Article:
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The Robert Penn Warren Civil Rights Oral History Project is a collection of interviews concerning the Civil Rights movement and the socioeconomic, cultural, and political struggles of African Americans. Conducted in 1964 by Robert Penn Warren, a Kentucky native and the first poet laureate of the United States, these interviews constituted part of Warren’s research for his book Who Speaks for the Negro? Warren interviewed important civil rights leaders and activists such as Martin Luther King Jr., Milton Galamison, Adam Clayton Powell, Kenneth Bancroft Clark, Vernon Jordan, Malcolm X, Carroll Baker, Stokley Carmichael, William Hastie, Bayard Rustin, Ruth Turner, Claire Collins Harvey, Aaron Henry, Andrew Young, Gilbert Moses, and Ralph Ellison. Topics include racism throughout the United States, school integration, the National Association for the Advancement of Colored People (NAACP), the Congress of Racial Equality (CORE), education, employment, nonviolent protest, peace activism, black nationalism and pride, civil rights legislation, religion and spirituality, the role of whites in the civil rights movement, Abraham Lincoln, African culture, the Free Southern Theatre, and the Student Nonviolent Coordinating Committee (SNCC).

Listen to the interviews here.

These are the telephone tapes made by A.J. Weberman of two phone calls (Jan 6th & 9th, 1971) to Bob Dylan regarding an article published by Weberman concerning Bob Dylan. Weberman became infamous for going through Dylan’s trash and selling the garbage he found. Rolling Stone magazine called Weberman “the king of all Dylan nuts”. Dylan, annoyed by Weberman who was constantly digging through his garbage, assaulted Weberman on Elizabeth Street in Manhattan.

Weberman expressed his unhappiness with Bob Dylan in a telephone conversation he recorded after digging through Dylan’s trash that was made into a 33 rpm LP by Folkways Records. That record has long since been deleted, but here it is.

As a music industry executive in the 1960s, 1970s, and 1980s, Danny Fields was one of the most influential figures in the history of punk. He managed Iggy and the Stooges, as well as The Ramones, as has worked in various roles with The MC5, the Velvet Underground and the Modern Lovers.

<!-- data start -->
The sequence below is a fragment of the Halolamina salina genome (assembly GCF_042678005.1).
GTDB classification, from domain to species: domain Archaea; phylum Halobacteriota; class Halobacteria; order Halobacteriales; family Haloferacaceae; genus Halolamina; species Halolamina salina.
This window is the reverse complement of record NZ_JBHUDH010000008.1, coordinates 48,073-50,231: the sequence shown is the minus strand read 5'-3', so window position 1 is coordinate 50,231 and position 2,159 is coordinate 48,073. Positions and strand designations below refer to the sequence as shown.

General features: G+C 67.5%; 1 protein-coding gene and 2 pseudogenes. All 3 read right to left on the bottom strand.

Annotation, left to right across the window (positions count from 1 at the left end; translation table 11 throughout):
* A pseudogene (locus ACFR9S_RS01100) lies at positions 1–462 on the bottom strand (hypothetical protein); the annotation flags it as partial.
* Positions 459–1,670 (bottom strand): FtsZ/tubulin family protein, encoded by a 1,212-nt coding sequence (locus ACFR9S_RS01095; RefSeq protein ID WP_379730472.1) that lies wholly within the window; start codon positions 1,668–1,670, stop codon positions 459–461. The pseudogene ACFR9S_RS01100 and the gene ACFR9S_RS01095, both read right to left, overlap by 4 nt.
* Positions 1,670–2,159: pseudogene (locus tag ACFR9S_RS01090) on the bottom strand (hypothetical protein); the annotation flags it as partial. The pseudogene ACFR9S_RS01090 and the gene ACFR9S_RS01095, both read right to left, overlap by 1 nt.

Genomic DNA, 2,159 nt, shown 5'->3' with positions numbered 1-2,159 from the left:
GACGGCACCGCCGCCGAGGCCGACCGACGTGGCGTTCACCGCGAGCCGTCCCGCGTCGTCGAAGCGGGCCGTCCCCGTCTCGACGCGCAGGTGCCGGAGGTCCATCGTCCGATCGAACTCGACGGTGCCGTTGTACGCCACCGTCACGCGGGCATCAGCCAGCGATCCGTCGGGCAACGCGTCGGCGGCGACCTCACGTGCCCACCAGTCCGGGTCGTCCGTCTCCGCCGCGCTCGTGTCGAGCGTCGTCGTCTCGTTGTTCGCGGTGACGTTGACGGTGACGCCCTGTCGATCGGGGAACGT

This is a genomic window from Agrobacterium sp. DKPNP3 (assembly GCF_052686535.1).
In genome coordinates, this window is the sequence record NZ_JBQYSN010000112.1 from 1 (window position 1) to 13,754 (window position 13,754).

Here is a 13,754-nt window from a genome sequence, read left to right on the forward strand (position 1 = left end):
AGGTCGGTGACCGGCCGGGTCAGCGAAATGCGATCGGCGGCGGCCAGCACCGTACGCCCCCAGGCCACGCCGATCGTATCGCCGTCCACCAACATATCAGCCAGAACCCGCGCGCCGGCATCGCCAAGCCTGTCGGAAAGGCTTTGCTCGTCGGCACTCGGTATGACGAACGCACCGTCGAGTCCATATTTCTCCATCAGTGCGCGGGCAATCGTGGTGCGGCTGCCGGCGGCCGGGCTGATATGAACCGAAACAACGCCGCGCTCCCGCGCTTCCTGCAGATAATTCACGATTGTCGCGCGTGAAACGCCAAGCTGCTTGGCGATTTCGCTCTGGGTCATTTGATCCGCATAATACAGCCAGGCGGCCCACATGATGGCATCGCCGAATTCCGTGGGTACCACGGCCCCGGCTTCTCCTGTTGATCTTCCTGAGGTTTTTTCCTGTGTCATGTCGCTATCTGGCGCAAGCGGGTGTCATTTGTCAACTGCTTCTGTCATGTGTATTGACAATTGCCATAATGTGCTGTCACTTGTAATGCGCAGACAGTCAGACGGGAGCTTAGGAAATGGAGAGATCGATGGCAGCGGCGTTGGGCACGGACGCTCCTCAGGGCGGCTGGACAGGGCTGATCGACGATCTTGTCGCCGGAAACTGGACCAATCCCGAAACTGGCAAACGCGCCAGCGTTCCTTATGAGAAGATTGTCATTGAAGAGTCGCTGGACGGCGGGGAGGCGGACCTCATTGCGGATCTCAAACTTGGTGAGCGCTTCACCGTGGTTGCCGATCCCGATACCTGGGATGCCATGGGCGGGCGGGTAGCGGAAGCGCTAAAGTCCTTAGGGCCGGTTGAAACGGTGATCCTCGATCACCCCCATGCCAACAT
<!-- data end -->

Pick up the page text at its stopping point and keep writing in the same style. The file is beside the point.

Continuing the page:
Before Fields was hired by Elektra Records as a publicist, he hosted a radio show on New Jersey’s WFMU during its groundbreaking 1968-1969 free-form years. Check this out:

BitchTapes curates woman-centric mixtapes. This week’s Bitch Magazine‘s Bitchtape features some of the most heavy hitting women drummers in rock. Starting in the 1970s with the Slits, up into the 1980s with ESG, and working our way through the Pacific Northwest 90s with Bikini Kill and Sleater-Kinney. Electrelane, Grass Widow, Broken Water and Black Rebel Motorcycle Club bring us into the 2000s, and they finish up with The Black Angels and Beverly who both released albums in 2014. So give this playlist a listen and start your 2015 off walking to the beat of these drummers.

Female Drummers Who Rock from BitchTapes on 8tracks Radio.

  1. I Heard it Through the Grapevine- The Slits
  2. U.F.O.- ESG
  3. Rebel Girl- Bikini Kill
  4. Oh!- Sleater-Kinney
  5. On Parade- Electrelane
  6. Fried Egg- Grass Widow
  7. Heal- Broken Water
  8. Took Out a Loan- Black Rebel Motorcycle Club
  9. Bad Vibrations- The Black Angels
  10. Honey Do- Beverly

This is the kind of record label promo you don’t see anymore – gathering up as many artists as possible to record a special holiday greeting for radio stations to play on the air. I love this idea, and which more IDs like this were being created. Contains messages from Gregg Allman, Cheap Trick, Alice Cooper, Gloria Estefan, Living Colour, Ozzy Osbourne, Quiet Riot, REO Speedwagon, Luther Vandross, Gino Vanelli, Stevie Ray Vaughan, Weird Al Yankovic and many more!